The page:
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Toxicity of Maintenance Rituximab in Older Adults with Non-Hodgkin Lymphoma

Matthew J. Matasar, Coral L. Atoria, Elena B. Elkin and Chadi Nabhan

Abstract

Background: The introduction of rituximab has improved the outcomes of B-cell non-Hodgkin lymphoma (BCL) across all histologies. Extended use of rituximab, or maintenance rituximab (MR), improves progression-free survival, but likely not overall survival, in follicular lymphoma patients following induction rituximab with or without chemotherapy. There is little evidence to support the use of MR in other histologic subtypes. Understanding the use and outcomes of MR is essential, particularly in older patients who may be at increased risk of adverse events. Our objective was to study the impact of MR on the risk of complications in older adults with BCL.

Methods: In the Surveillance, Epidemiology and End Results (SEER)-Medicare dataset,we identified patients age 66 or older diagnosed with BCL from 2001-2009 who had more than one claim for rituximab after diagnosis. Receipt and duration of MR were defined by the time from the first claim for rituximab after completion of induction therapy (rituximab alone or with chemotherapy) and last claim for rituximab with no gap >6 months in rituximab claims. Complications that were evaluated were hospitalization for infection, receipt of growth factors, and receipt of transfusion of blood products. We estimated the impact of MR duration (in months) on time to first complication using proportional hazards regression, treating maintenance rituximab duration as a time-dependent, continuous covariate, and controlling for demographic and disease characteristics and receipt of chemotherapy. Observations were censored at the first of end of follow-up, death, subsequent cancer diagnosis, stem cell transplant or other evidence of disease progression.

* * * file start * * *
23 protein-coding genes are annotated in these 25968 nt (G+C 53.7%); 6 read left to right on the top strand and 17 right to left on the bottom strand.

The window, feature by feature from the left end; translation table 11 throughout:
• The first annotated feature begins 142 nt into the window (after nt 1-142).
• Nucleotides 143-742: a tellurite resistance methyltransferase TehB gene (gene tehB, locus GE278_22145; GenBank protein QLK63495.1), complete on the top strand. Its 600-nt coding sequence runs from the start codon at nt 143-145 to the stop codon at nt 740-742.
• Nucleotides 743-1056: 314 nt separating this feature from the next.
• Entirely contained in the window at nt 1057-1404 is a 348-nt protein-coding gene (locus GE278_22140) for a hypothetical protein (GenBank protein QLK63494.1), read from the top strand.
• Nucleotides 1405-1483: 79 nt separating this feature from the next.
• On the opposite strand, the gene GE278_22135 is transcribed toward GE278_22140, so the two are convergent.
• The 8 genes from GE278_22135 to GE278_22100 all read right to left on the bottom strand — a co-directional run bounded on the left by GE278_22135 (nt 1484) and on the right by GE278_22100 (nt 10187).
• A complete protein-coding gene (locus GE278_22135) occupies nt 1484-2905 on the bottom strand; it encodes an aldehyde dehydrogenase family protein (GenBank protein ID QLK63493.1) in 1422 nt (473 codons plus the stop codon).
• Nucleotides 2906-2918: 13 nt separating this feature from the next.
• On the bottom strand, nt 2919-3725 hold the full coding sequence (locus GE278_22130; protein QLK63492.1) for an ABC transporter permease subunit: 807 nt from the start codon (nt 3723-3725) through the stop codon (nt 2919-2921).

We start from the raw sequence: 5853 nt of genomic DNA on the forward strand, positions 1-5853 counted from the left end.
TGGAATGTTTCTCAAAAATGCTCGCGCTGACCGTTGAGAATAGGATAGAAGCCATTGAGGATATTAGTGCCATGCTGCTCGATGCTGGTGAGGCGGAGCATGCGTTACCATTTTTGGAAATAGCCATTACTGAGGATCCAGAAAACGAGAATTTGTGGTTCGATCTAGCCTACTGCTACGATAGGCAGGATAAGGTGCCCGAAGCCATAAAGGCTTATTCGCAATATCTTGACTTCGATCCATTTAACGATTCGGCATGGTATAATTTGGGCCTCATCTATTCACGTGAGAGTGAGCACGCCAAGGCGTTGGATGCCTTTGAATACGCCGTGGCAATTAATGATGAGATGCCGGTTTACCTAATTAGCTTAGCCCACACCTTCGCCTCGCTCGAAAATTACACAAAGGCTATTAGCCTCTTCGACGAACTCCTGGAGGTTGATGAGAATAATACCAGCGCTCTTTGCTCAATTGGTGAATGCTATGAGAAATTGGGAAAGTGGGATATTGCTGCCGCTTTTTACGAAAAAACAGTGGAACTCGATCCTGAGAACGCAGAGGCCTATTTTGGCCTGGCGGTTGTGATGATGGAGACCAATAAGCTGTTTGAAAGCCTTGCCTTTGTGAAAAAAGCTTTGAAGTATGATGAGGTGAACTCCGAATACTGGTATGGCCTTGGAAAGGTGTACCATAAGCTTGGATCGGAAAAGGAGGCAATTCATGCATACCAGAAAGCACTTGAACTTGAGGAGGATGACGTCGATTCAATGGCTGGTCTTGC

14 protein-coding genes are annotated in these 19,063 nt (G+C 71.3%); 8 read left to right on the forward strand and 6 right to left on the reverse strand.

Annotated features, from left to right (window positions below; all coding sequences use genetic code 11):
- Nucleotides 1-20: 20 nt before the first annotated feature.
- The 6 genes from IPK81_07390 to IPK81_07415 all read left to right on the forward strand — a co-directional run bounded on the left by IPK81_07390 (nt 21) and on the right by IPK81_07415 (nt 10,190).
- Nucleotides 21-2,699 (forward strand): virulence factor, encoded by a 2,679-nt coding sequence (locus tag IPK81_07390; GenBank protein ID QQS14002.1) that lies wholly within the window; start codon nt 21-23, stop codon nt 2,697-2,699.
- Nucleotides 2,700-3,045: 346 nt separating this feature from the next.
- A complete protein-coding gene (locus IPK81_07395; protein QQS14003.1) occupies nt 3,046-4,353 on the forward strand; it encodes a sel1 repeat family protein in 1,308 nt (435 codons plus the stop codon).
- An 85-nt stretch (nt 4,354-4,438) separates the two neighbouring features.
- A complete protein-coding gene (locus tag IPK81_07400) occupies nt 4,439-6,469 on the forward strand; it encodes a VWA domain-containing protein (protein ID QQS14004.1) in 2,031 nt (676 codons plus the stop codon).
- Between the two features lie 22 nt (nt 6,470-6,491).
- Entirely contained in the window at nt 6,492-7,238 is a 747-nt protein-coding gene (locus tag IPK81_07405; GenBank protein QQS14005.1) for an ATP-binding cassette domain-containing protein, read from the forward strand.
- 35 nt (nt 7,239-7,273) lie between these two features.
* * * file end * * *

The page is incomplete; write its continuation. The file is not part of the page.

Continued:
Results: There were 20,669 BCL patients across the spectrum of BCL who received rituximab at any time after diagnosis, including 3,570 who received rituximab beyond the induction period; the median age of patients receiving MR was 76 in this cohort, and only 21% of patients had a diagnosis of FL. More than 80% of all patients also received chemotherapy during induction. Duration of MR varied from 0 to 80 months. Among those who had MR, median duration was 5 months. There were 11,216 patients who experienced at least one complication after completion of induction therapy. Receipt of growth factors accounted for 56% of first complications, while infection and blood transfusion accounted for 25% and 20%, respectively. Each additional month of MR was associated with a 1% increased risk of any complication, controlling for patient demographics, disease characteristics, and receipt of chemotherapy (adjusted hazard ratio 1.013, 95% CI 1.006-1.021, p<0.0005). Results were similar when the analysis was limited to events within the first two years after the end of induction therapy, limited to patients who survived that period. Results were also similar when complications were treated as competing events; each additional month of MR increased the risk of infection by 4% (AHR 1.037, 95% CI 1.028-1.046, p<0.0001), the risk of transfusion by 2% (AHR 1.024, 95% CI 1.012-1.036, p<0.001), and the risk of growth factor receipt by almost 8% (AHR 1.079, 95% CI 1.061-1.097, p<0.001).

Conclusions: Older patients in the US receive MR for a broad range of BCL diagnoses beyond the labeled indication. However, this approach increases the risk of infections and the need for transfusional and growth factor support. Moreover, the risk of these complications increases with greater durations of rituximab exposure. These findings, from real-world practice settings, raise concerns about harms from overuse of maintenance rituximab in older patients.

Disclosures Off Label Use: discussion of maintenance rituximab. Nabhan: Celgene Corporation: Honoraria, Research Funding.

  • * Asterisk with author names denotes non-ASH members.